Spending growth slows in non-residential building market
Non-residential construction activity continues at a high level but has not expanded since last fall, after adjusting for project cost inflation, according to Reed Construction Data. However five markets continue to expand—mostly in the plants, utilities, and hotels sectors.
Non-residential construction activity continues at a high level, but has not expanded since last fall, after adjusting for project cost inflation, according to Reed Construction Data . However five markets continue to expand. The growth in construction spending from November to June is 19% for manufacturing, 17% for power (electric and gas utilities plus energy industries), 15% for water (entirely new treatment plants), 15% for hotels (mostly destination hotels), and 8% for public safety buildings.
The slowdown is evident in the construction starts totals from Reed Construction Data. The YTD (July) value of starts was down 6% compared to the first seven months of last year. July starts were relatively weak after strong totals in May and June. Only a few small markets have clearly expanded: government offices (100%), libraries and museums (43%), dams and marine (22%), parking garages (21%), and airports (18%).
Among major markets the largest decline is for commercial buildings (mainly retail buildings) where reduced returns on investment prospects quickly caused project deferrals and cancellations. This slowdown is in response to the recession in the domestic economy and will quickly reverse when the recession end by year end. Then renewed, if modest, expansion in the commercial sector will resume.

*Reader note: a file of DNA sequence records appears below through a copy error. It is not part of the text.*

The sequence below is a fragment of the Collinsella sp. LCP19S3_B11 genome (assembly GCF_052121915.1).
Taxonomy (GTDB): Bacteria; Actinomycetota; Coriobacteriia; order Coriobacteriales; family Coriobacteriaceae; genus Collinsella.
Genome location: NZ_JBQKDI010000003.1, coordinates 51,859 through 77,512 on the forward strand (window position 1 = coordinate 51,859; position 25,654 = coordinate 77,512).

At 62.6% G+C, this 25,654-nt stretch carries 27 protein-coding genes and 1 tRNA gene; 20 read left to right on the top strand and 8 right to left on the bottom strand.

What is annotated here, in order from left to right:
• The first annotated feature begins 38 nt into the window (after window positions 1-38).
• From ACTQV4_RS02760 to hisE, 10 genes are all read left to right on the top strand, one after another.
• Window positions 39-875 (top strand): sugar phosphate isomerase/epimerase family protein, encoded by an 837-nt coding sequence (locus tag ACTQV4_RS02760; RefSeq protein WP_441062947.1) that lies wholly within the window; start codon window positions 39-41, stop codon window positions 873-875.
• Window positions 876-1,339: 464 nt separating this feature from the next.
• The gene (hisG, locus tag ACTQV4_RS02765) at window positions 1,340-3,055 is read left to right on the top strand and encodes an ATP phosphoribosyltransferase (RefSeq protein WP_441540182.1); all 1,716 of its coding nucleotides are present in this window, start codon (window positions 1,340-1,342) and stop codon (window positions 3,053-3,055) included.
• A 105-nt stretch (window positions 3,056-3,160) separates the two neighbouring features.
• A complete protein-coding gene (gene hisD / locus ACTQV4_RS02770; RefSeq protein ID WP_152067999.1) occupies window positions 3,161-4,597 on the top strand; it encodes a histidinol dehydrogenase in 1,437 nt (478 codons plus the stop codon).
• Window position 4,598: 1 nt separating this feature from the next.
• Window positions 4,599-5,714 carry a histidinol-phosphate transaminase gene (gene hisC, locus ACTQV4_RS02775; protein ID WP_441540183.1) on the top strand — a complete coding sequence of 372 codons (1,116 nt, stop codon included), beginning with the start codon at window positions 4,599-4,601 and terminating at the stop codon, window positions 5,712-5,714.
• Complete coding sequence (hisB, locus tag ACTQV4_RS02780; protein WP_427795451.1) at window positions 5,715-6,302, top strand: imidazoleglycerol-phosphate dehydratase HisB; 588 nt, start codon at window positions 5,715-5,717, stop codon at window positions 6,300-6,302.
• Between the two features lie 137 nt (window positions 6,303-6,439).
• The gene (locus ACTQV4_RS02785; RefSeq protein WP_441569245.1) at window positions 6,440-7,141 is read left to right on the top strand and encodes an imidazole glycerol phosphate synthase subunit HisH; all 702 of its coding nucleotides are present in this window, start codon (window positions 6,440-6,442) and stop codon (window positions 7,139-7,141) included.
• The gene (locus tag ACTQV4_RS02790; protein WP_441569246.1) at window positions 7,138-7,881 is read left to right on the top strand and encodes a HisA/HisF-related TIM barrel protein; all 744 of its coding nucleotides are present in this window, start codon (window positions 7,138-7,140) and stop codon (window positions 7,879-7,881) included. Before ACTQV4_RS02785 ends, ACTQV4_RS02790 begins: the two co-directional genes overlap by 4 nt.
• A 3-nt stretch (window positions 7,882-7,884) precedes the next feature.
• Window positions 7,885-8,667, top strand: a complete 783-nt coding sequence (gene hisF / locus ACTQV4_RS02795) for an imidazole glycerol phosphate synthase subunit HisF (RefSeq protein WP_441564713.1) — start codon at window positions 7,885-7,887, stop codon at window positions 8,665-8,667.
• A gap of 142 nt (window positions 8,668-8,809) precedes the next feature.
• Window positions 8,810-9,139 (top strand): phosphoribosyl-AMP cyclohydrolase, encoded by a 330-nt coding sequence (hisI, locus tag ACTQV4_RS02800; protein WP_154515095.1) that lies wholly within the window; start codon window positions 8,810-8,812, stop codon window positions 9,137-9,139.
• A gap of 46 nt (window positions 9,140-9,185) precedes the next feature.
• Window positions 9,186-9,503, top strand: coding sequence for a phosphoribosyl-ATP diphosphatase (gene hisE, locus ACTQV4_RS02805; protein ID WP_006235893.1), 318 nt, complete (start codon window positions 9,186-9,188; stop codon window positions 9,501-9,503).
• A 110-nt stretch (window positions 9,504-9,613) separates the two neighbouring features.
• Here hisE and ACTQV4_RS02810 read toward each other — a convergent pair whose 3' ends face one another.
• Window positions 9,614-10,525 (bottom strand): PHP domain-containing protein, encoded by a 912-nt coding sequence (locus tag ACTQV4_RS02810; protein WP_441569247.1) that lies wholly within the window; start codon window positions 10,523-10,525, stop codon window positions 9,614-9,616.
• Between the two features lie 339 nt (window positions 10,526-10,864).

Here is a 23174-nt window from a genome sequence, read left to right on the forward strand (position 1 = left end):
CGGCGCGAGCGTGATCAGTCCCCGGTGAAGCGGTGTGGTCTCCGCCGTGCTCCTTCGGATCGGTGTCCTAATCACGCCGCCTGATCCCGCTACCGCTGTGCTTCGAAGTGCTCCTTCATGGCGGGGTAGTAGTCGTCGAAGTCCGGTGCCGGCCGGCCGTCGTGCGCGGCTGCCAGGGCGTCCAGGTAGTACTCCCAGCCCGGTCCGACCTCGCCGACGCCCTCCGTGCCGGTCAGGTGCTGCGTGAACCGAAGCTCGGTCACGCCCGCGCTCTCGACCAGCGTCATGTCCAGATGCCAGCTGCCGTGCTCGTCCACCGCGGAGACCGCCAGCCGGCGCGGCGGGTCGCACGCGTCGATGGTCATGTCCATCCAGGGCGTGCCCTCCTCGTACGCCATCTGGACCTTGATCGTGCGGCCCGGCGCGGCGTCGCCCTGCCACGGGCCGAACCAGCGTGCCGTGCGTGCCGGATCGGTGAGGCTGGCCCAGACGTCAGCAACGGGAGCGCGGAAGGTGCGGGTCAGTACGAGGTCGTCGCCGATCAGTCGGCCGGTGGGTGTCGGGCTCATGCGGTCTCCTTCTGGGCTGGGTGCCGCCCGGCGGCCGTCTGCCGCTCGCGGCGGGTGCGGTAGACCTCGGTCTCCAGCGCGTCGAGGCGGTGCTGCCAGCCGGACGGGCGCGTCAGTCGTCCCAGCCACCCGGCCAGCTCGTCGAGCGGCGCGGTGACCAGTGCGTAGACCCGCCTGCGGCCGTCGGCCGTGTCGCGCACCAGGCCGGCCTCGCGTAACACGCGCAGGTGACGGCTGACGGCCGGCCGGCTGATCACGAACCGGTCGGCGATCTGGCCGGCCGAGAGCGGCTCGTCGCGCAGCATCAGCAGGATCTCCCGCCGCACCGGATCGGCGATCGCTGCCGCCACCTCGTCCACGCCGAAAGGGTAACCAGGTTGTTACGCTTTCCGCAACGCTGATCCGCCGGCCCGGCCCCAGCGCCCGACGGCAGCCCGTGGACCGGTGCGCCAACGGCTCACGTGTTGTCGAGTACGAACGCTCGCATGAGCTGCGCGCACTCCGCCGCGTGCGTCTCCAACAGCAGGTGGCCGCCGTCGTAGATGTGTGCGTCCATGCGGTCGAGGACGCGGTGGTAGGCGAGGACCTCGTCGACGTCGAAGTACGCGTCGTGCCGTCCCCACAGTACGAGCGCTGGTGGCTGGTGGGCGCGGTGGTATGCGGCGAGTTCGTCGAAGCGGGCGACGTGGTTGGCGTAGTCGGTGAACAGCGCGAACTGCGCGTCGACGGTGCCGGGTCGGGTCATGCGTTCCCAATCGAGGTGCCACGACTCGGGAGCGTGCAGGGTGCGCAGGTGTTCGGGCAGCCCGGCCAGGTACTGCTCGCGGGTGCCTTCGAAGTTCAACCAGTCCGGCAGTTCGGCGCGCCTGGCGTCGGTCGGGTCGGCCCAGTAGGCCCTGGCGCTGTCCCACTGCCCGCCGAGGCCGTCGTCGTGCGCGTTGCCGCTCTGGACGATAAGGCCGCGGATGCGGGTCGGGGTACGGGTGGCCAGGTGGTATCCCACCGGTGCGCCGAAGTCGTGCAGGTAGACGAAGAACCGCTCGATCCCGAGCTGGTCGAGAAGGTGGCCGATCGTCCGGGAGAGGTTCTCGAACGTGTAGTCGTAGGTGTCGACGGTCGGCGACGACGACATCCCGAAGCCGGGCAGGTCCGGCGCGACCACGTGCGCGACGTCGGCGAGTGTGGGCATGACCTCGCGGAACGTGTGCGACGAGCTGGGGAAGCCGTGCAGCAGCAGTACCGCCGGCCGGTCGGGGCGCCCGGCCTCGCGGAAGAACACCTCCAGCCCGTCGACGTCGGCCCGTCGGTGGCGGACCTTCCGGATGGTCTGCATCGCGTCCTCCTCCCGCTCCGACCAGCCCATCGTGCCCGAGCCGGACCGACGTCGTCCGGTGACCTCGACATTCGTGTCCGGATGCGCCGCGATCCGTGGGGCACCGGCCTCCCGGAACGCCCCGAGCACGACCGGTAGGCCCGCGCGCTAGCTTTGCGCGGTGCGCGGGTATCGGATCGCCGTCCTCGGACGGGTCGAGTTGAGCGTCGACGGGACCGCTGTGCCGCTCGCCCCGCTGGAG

Case Study Database
Get more exposure for your case study by uploading it to the Plant Engineering case study database, where end-users can identify relevant solutions and explore what the experts are doing to effectively implement a variety of technology and productivity related projects.
These case studies provide examples of how knowledgeable solution providers have used technology, processes and people to create effective and successful implementations in real-world situations. Case studies can be completed by filling out a simple online form where you can outline the project title, abstract, and full story in 1500 words or less; upload photos, videos and a logo.
Click here to visit the Case Study Database and upload your case study.
Annual Salary Survey
In a year when manufacturing continued to lead the economic rebound, it makes sense that plant manager bonuses rebounded. Plant Engineering’s annual Salary Survey shows both wages and bonuses rose in 2012 after a retreat the year before.
Average salary across all job titles for plant floor management rose 3.5% to $95,446, and bonus compensation jumped to $15,162, a 4.2% increase from the 2010 level and double the 2011 total, which showed a sharp drop in bonus.